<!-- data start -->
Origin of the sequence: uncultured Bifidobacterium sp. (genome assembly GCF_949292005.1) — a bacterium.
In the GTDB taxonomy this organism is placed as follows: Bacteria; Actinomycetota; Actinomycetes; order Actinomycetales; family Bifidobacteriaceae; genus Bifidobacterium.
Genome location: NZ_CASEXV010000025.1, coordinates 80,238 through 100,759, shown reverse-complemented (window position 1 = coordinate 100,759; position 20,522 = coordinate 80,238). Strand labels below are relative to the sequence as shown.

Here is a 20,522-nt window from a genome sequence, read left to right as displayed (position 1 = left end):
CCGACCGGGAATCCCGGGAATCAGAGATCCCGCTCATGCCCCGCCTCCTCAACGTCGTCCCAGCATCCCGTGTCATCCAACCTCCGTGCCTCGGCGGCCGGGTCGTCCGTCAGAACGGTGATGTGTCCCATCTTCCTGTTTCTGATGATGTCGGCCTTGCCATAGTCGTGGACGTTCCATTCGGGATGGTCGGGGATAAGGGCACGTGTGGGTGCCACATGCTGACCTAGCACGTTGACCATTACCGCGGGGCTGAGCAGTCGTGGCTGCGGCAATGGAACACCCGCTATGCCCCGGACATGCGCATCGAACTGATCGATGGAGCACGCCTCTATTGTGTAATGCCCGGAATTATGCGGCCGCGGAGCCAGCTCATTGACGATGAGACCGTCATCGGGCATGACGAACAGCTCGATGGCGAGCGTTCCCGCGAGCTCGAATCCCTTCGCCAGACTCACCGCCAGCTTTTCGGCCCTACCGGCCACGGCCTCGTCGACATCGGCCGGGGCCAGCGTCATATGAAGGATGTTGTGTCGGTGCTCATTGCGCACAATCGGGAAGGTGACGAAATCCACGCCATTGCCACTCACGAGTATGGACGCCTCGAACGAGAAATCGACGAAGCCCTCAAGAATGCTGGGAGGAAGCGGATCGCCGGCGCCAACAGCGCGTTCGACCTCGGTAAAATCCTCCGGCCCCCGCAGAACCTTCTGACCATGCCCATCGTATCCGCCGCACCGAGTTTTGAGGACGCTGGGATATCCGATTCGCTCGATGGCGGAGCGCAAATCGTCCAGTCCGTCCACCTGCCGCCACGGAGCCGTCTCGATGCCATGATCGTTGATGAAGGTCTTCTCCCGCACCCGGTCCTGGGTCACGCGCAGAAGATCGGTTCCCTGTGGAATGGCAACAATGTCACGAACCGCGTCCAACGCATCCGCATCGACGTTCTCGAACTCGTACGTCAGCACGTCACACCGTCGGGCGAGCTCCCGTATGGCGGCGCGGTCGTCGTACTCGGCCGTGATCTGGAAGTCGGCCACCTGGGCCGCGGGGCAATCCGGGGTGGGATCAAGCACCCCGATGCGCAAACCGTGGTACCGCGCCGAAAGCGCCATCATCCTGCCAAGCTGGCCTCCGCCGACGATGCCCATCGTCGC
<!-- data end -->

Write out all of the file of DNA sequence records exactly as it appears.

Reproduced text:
Origin of the sequence: uncultured Bifidobacterium sp. (genome assembly GCF_949292005.1) — a bacterium.
In the GTDB taxonomy this organism is placed as follows: Bacteria; Actinomycetota; Actinomycetes; order Actinomycetales; family Bifidobacteriaceae; genus Bifidobacterium.
Genome location: NZ_CASEXV010000025.1, coordinates 80,238 through 100,759, shown reverse-complemented (window position 1 = coordinate 100,759; position 20,522 = coordinate 80,238). Strand labels below are relative to the sequence as shown.

Here is a 20,522-nt window from a genome sequence, read left to right as displayed (position 1 = left end):
CCGACCGGGAATCCCGGGAATCAGAGATCCCGCTCATGCCCCGCCTCCTCAACGTCGTCCCAGCATCCCGTGTCATCCAACCTCCGTGCCTCGGCGGCCGGGTCGTCCGTCAGAACGGTGATGTGTCCCATCTTCCTGTTTCTGATGATGTCGGCCTTGCCATAGTCGTGGACGTTCCATTCGGGATGGTCGGGGATAAGGGCACGTGTGGGTGCCACATGCTGACCTAGCACGTTGACCATTACCGCGGGGCTGAGCAGTCGTGGCTGCGGCAATGGAACACCCGCTATGCCCCGGACATGCGCATCGAACTGATCGATGGAGCACGCCTCTATTGTGTAATGCCCGGAATTATGCGGCCGCGGAGCCAGCTCATTGACGATGAGACCGTCATCGGGCATGACGAACAGCTCGATGGCGAGCGTTCCCGCGAGCTCGAATCCCTTCGCCAGACTCACCGCCAGCTTTTCGGCCCTACCGGCCACGGCCTCGTCGACATCGGCCGGGGCCAGCGTCATATGAAGGATGTTGTGTCGGTGCTCATTGCGCACAATCGGGAAGGTGACGAAATCCACGCCATTGCCACTCACGAGTATGGACGCCTCGAACGAGAAATCGACGAAGCCCTCAAGAATGCTGGGAGGAAGCGGATCGCCGGCGCCAACAGCGCGTTCGACCTCGGTAAAATCCTCCGGCCCCCGCAGAACCTTCTGACCATGCCCATCGTATCCGCCGCACCGAGTTTTGAGGACGCTGGGATATCCGATTCGCTCGATGGCGGAGCGCAAATCGTCCAGTCCGTCCACCTGCCGCCACGGAGCCGTCTCGATGCCATGATCGTTGATGAAGGTCTTCTCCCGCACCCGGTCCTGGGTCACGCGCAGAAGATCGGTTCCCTGTGGAATGGCAACAATGTCACGAACCGCGTCCAACGCATCCGCATCGACGTTCTCGAACTCGTACGTCAGCACGTCACACCGTCGGGCGAGCTCCCGTATGGCGGCGCGGTCGTCGTACTCGGCCGTGATCTGGAAGTCGGCCACCTGGGCCGCGGGGCAATCCGGGGTGGGATCAAGCACCCCGATGCGCAAACCGTGGTACCGCGCCGAAAGCGCCATCATCCTGCCAAGCTGGCCTCCGCCGACGATGCCCATCGTCGC